It floored me and is a constant reminder to the extent of what kids think about. Like you wrote, we also let him ‘take the drivers seat’ when discussions come up.
    You just have to go with what feels right for you 🙂

    • Reply Keeping Up With The Holsbys May 27, 2014 at 1:12 pm

      Bless him, what a magical thing to say. I’m so sorry about your loss, but I hope you can continue to share happy memories with your grandson and keep your husband’s memory alive.
      You really do need to trust your instinctive on these matters…. it’s all unchartered territory! xxx

  • Reply Emily @ Have A Laugh On Me May 27, 2014 at 9:38 am

    My daughter often say she doesn’t want me to die and I tell her I won’t for a LONG, long, long, long time and so don’t to worry. And then I ask her what else is concerning her and she tells me and the subject is sufficiently changed but her fears not dismissed, just avoided until she has the emotional maturity to consider my answer.

  • Reply claireyhewitt01 May 27, 2014 at 9:45 am

    My children know death first hand after an awful 18 months where my Dad died, then three of my aunts (all my Mum’s sisters) their cousin’s nana (who we shared our Christmas’ with) and then finished with the other Poppy’s dog.

    They often have questions about death and why and what happens and I find my answers change quite a bit depending on the child and the age. One is very imaginative and happy to discuss heaven and stars. One is not, she quickly told me that stars are actually great balls of fire so we do NOT want Poppy to be burning on a star.

    It’s tricky, most adults can’t understand death.

    PS Just popped over from My Life on Venus, where Sam added you in her favourites list.

    • Reply Keeping Up With The Holsbys May 28, 2014 at 6:54 am

      Did she? What a doll. I’ll pop over and thank her.
      Death is tricky and the whole ‘what happens’ is such a personal thing. Whether you’re religious, spiritual or final about the whole thing what you say now may shape your children’s belief of the hereafter hereafter. Big job, man!!!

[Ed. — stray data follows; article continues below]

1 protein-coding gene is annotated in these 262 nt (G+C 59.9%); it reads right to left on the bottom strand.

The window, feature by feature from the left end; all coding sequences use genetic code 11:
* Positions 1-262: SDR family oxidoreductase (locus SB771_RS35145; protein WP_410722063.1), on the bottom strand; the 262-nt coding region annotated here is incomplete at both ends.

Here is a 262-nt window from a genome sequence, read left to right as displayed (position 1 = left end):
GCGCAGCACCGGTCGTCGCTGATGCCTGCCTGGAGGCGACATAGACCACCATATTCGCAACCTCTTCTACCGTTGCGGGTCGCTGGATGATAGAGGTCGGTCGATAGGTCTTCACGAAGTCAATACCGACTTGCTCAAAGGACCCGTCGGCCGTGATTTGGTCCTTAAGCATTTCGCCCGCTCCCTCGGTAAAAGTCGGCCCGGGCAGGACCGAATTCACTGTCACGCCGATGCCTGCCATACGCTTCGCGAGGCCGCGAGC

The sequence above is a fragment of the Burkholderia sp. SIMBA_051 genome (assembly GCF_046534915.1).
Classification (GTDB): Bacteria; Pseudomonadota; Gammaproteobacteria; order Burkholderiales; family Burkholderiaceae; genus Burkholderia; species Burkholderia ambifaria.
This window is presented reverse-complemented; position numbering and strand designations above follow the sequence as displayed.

• Reply San May 27, 2014 at 10:50 am

    Try Googling “The Rainbow Bridge”. It’s a Norse poem actually about the passing of animals, but I think it may help, (naturally you be the judge of that hunny) but I reckon it’s the concept of “gone forever” that children find hard to grasp or deal with, and as none of us know for certain what’s on the other side, is there really any harm in believing that this life isn’t all there is??? My headstone’s going to read “TBC….” :o)

  • Reply workingmommawithababy May 27, 2014 at 5:47 pm

    It’s interesting that you haven’t found more posts on teaching children about death. So funny that everyone assumes you’ll have a pet die before a child will think of death as a tangible event. Keep us updated on this–it’ll help those of us who aren’t far behind on having to deal with this kid question ourselves! Good luck and give your little one lots of hugs. 🙂

    • Reply Keeping Up With The Holsbys May 28, 2014 at 6:56 am

      To be honest, I didn’t search extensively. There are probably a million writings on the matter but I stopped after the first two as I have the attention spam of a can of baked beans.
      Hugs are a given. For mostly selfish reasons.

  • Reply mwitasblog May 27, 2014 at 6:37 pm

    My son always wanted to know how he’d die (my brain got stuck and I never seemed to have the right answer)… but lately he stopped asking.

    • Reply Keeping Up With The Holsbys May 28, 2014 at 6:57 am

      How he’d die??? Man, that’s a tricky one!!! My brain would totally get stuck on that….

      • Reply mwitasblog May 28, 2014 at 9:09 pm

        Well, he’s growing up and my sole prayer now, however he dies, is that he dies IN THE LORD!

  • Reply Sonia Life Love Hiccups May 28, 2014 at 5:46 pm

    We went through this hun and questions like can I have a torch in the box cause it will be dark and can I take crayons and paper so I dont get bored, used to kill me. The devastation over Darth Vader dying started a month of “I don’t want Dad to die” which was awful. I have no advice really except that I think you have handles it well – honest and to the point and that is all we can do because the reality is people do die. although I too hope you and I are older than Grandpa 😉 xx